Everyday Culture and the Good Life | Working Paper No 9
The purpose of this paper is to prepare the ground for a strand of work in CUSP which aims to look at the role of culture in everyday life, and in doing so to understand how it might operate as an element of sustainable prosperity. The paper considers the basis on which we might start to think about new legitimations for cultural policy and a fuller understanding of its potential for living well with less.
Nature of Prosperity Dialogue: Ethics and Utopias | London, 16 Feb 2018
CUSP and the William Morris Society are delighted to invite you to a joint symposium on the Nature of Prosperity. The event will offer an afternoon of philosophical conversations on the themes of ethics and Utopian thinking, and how they can inform concepts of sustainable prosperity.
Nature On The Page — Wildlines @ The Leeds Library w Kate Oakley, 15 Mar 2018
On 15 March 2018, CUSP researcher Kate Oakley will be joining an expert panel of writers and naturalists to explore the process of putting our experience of the natural world down on paper. Who gets to write about nature, and why? Is there a place for politics in nature writing? Does the north have the nature-writing it deserves? And why does nature writing matter?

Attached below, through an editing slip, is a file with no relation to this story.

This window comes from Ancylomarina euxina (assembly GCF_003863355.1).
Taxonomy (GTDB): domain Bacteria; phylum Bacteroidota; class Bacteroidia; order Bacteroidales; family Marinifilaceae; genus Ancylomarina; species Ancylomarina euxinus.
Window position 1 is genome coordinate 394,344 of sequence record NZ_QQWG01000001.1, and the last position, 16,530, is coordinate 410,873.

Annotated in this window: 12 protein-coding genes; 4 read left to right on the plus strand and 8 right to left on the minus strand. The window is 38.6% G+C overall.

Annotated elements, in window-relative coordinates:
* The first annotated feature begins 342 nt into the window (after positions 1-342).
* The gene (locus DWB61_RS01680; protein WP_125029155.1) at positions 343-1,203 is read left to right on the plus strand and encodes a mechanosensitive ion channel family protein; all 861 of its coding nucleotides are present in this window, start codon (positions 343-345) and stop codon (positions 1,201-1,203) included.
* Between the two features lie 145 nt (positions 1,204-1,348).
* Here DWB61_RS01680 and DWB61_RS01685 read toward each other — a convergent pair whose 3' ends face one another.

Green Finance | Alex White giving evidence to EAC, 16 January 2018
On 16 January 2018, CUSP research fellow Alex White gave evidence to the Environmental Audit Committee on their green finance inquiry. Based on our research with the Aldersgate Group, Alex White argued for the need to create an attractive low carbon investment environment in the UK if we are to see the real benefits of a growing green finance industry.
Finance in the Anthropocene | Blog by Nick Taylor
Risk is our society’s dominant way of governing the future in order to tame uncertainty. This is the case not only for financial crises but also for our responses to global environmental crises. The dominant risk management approach focusses on the prospect of financial devaluation and instability induced by climate change. But the kinds of calculation that are ultimately most pressing relate to how we might consider the financial system as an ecological regime itself.